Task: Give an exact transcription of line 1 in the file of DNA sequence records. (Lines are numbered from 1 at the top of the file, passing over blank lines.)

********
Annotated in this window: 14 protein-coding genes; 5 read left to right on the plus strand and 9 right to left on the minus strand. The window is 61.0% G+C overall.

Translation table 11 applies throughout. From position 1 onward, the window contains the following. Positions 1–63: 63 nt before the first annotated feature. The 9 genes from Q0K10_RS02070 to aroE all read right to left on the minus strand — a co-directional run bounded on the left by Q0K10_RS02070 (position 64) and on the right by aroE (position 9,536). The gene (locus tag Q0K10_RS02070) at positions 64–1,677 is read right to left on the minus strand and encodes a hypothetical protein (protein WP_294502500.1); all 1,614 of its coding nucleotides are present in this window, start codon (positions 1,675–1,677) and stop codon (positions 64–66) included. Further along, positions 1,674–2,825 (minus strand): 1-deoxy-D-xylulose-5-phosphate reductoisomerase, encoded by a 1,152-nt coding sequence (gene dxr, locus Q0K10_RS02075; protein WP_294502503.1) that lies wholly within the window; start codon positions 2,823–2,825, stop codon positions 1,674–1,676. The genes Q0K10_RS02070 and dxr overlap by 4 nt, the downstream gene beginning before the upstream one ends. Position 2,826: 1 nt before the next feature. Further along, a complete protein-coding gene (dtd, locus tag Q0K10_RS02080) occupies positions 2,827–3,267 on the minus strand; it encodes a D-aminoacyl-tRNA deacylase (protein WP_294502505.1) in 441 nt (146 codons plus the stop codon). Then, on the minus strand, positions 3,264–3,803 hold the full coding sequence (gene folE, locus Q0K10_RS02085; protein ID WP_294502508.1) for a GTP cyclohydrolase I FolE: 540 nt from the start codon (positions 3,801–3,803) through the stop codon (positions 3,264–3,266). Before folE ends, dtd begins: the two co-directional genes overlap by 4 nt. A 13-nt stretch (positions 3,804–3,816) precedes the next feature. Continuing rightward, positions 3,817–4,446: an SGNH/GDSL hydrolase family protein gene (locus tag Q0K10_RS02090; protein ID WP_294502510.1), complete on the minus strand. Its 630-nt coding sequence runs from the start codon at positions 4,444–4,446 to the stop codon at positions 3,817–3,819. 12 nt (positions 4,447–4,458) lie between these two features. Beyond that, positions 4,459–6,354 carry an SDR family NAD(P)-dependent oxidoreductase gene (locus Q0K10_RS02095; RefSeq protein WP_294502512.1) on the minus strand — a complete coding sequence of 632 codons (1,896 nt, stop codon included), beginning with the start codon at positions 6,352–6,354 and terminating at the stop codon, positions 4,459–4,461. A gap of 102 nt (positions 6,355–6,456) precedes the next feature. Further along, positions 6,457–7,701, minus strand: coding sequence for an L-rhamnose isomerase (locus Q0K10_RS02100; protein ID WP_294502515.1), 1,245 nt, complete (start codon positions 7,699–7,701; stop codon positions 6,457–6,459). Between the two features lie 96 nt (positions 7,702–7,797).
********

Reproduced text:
Annotated in this window: 14 protein-coding genes; 5 read left to right on the plus strand and 9 right to left on the minus strand. The window is 61.0% G+C overall.